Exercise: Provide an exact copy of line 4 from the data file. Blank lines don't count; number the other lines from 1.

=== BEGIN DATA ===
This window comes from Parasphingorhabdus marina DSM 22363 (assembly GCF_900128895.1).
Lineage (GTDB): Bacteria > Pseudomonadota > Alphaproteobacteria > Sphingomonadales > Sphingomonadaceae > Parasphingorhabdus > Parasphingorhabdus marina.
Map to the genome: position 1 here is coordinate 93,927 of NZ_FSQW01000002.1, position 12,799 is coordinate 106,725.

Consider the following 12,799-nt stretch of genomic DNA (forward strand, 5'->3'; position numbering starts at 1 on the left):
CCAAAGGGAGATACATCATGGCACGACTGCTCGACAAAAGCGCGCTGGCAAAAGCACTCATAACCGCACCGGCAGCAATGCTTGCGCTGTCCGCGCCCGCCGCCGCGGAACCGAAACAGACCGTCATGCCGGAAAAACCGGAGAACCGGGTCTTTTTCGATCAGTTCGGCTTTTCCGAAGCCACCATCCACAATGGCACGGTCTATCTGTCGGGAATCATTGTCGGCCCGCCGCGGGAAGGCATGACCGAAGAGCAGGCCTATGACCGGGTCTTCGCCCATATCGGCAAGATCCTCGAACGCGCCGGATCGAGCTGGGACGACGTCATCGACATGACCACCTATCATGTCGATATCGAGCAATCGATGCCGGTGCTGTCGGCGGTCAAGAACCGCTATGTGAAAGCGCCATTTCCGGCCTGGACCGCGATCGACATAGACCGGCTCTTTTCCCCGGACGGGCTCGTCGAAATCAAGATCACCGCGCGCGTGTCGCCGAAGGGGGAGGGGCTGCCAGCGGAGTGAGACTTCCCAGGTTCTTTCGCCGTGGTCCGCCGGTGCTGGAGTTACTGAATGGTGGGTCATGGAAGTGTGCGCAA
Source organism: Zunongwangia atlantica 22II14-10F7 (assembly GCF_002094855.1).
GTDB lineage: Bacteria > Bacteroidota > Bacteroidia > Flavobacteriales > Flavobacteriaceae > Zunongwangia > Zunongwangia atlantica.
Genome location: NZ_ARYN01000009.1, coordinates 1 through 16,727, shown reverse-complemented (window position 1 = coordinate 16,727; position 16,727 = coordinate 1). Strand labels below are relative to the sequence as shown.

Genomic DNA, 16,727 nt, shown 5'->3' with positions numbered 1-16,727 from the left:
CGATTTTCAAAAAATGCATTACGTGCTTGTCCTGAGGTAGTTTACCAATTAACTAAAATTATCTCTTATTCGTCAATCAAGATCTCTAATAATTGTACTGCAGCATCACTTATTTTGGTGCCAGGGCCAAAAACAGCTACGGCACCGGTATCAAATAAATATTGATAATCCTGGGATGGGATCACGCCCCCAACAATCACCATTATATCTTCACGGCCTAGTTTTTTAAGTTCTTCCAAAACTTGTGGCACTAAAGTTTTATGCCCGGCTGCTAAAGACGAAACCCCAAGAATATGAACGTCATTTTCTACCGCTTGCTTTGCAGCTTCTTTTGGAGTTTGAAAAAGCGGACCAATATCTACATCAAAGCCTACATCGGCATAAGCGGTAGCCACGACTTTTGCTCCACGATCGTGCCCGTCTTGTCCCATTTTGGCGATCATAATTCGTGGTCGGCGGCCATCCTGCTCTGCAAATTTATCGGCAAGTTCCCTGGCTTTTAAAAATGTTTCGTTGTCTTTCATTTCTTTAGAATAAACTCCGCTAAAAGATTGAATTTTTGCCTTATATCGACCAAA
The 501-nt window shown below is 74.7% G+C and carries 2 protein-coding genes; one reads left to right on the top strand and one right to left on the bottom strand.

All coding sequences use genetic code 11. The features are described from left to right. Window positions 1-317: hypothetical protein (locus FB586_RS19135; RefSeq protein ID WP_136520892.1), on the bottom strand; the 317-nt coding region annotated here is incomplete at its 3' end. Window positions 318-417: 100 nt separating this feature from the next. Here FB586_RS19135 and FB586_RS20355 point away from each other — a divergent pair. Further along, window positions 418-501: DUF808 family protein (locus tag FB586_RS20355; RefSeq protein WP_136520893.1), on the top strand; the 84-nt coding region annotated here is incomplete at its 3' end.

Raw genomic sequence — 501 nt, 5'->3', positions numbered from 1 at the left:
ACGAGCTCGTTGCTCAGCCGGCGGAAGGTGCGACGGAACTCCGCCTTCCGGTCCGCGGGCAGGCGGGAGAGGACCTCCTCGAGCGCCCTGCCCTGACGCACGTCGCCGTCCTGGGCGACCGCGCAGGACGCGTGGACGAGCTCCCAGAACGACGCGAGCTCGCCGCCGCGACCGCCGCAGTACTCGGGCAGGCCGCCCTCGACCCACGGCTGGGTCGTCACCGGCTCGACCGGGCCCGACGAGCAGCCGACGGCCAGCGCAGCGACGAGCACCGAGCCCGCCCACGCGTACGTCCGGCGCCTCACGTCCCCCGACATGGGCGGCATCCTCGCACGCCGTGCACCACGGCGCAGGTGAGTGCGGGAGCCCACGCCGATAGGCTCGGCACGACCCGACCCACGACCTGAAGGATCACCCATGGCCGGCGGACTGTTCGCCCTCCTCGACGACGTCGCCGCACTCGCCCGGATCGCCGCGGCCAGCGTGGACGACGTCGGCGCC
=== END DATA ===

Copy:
Consider the following 12,799-nt stretch of genomic DNA (forward strand, 5'->3'; position numbering starts at 1 on the left):